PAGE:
Despite playoff struggles, Brad Richards won’t be bought out until next summer

May 21, 2013, by

New York’s fourth line center would cost an extra $6 million to buy out this summer

It’s growing increasingly difficult to believe that this is just an off year for Brad Richards, that the 33-year-old will bounce back with the benefit of a summer to clear his head and a full John Tortorella training camp in the fall.  There are just too many signs that the former star center is on a steep decline.

And yet, despite Tortorella’s own silent admission through a fourth-line demotion that Richards has been awful, it’s still extremely unlikely the Rangers will exercise a buyout on Richards this summer.

As Dave Lozo explained so well last week, it would make very little sense for New York to exile Richards this summer rather than waiting until 2014.  The chief reason: buying out Richards this year would cost New York $24 million over the next 14 years, while waiting a season would cost the Blueshirts $18 million over the next 12 seasons.  Is it really a wise move for the franchise to swallow an additional $6 million just to banish Richards AND fork over the cash to pay his replacement?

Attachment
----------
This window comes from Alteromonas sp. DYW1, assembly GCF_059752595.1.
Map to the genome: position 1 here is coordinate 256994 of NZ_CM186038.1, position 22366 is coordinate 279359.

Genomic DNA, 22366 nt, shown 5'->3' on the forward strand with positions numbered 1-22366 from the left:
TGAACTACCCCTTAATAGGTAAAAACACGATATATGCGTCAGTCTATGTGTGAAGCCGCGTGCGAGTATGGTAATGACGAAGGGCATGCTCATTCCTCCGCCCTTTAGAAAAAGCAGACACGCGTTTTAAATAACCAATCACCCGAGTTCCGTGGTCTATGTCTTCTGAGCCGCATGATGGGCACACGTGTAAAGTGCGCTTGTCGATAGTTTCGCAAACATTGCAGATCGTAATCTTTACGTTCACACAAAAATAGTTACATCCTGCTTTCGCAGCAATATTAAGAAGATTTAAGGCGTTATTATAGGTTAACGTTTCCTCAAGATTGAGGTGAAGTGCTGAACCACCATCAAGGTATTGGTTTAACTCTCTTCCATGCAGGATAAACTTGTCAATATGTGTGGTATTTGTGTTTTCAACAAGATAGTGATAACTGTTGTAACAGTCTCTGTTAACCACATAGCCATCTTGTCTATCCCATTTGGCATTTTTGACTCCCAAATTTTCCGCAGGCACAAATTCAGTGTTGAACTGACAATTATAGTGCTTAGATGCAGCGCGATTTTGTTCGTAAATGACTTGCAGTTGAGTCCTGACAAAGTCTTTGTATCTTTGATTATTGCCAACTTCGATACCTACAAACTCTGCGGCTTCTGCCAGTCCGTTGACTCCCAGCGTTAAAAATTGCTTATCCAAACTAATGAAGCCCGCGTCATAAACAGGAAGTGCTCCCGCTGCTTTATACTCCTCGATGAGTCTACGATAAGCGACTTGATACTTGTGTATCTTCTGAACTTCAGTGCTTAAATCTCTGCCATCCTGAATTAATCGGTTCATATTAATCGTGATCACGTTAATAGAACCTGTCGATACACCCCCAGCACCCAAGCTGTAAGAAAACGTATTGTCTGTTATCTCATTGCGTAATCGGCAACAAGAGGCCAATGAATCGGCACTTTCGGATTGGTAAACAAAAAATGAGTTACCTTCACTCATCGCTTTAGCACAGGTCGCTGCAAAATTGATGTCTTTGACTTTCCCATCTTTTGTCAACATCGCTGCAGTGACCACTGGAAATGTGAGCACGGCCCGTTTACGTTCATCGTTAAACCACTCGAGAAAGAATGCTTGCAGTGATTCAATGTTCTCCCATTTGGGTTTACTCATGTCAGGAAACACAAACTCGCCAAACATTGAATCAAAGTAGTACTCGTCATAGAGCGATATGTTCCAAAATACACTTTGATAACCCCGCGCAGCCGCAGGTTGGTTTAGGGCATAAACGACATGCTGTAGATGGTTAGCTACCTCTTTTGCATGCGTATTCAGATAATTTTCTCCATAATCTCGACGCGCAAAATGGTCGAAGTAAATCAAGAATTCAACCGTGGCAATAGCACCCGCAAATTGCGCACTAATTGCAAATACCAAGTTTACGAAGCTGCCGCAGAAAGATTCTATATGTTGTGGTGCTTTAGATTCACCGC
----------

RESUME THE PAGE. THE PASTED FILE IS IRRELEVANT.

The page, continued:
If Glen Sather were armed with the cap space to obtain one of the summer’s big fish free agents – of which very few remain – then swapping Richards for a younger star would be a no-brainer.  But New York’s pending cap issues are well documented, so the Rangers likely wouldn’t be able to afford a replacement more expensive than a guy like Washington’s Matt Hendricks if they sent Richards packing.  Is someone like Hendricks so much of an upgrade over Richards that you’d be willing to pay his salary plus that extra $6 million for Richards’ buyout – probably $8 million to $9 million total – to make the swap?

Money isn’t usually much of a deterrent in stopping the Rangers from making personnel changes, but that’s a massive amount of cash to make a silly move.  As down on Richards as most Rangers fans are, even the biggest pessimists must agree that there’s at least a chance Richards plays better next season.  He can’t be much worse.

Rest easy knowing Richards is almost certainly a goner next summer.  The Rangers will need the cash, and after seeing what Richards’ downside looks like the Blueshirts know another seven years of Richards on Broadway isn’t an option.  The club will  use another “get out of jail free” card to erase a mistake, in due time.

Categories : Business of Hockey


  1. Walt says: